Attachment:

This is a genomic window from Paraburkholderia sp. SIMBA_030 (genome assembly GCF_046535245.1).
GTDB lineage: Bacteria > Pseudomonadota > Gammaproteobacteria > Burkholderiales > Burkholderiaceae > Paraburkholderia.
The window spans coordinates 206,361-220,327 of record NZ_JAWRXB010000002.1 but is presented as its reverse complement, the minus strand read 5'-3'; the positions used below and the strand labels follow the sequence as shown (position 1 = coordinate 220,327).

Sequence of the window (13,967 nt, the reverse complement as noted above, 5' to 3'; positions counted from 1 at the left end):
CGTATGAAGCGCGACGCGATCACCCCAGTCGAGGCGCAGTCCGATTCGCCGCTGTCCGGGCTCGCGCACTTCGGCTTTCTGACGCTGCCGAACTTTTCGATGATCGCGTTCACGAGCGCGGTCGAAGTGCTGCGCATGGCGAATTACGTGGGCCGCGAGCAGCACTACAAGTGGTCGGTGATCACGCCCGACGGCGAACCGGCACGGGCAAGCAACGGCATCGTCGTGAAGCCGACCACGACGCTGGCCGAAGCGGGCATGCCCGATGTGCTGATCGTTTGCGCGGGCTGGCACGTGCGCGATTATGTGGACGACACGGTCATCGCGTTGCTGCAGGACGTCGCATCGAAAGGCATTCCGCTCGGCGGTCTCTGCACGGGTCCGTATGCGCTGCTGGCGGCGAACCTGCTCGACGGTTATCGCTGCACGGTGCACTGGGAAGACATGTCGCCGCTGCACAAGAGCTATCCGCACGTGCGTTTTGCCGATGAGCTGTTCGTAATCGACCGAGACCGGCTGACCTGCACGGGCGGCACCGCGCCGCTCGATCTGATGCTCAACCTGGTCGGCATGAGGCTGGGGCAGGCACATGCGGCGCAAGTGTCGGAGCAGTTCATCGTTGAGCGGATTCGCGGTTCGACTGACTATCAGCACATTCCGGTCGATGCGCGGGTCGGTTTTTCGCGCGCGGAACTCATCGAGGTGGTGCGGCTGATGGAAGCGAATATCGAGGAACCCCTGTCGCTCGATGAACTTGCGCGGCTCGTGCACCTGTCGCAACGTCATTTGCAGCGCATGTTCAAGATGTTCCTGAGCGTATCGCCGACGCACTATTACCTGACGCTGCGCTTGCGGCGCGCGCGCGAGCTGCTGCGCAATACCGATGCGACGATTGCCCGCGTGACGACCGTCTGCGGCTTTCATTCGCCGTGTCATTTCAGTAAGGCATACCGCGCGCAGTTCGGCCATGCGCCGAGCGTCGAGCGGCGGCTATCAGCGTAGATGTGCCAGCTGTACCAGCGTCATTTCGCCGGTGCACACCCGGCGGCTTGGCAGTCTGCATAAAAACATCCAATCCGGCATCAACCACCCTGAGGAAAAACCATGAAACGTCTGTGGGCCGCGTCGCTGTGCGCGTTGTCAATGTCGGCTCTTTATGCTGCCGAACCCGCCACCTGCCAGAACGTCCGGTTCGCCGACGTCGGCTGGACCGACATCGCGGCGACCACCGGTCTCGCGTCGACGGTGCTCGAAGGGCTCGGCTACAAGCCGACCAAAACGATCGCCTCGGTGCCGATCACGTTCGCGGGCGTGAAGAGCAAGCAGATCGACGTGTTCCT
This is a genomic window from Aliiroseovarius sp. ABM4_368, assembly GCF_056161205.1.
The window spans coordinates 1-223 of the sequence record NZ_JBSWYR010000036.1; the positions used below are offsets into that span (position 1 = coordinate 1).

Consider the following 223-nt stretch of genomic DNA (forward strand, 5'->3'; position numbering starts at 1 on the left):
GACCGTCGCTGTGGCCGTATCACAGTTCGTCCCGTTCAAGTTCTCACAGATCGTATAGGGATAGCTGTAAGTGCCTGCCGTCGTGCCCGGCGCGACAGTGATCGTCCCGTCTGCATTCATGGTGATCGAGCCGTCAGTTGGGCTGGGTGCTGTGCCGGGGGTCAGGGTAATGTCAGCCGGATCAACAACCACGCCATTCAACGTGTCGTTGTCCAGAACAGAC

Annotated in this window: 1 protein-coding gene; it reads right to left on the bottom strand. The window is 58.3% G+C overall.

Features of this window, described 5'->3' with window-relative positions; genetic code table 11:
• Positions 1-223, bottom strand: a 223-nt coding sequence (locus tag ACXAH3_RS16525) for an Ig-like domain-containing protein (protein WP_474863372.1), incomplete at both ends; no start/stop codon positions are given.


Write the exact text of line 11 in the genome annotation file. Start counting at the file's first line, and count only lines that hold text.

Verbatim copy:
Features of this window, described 5'->3' with window-relative positions; genetic code table 11: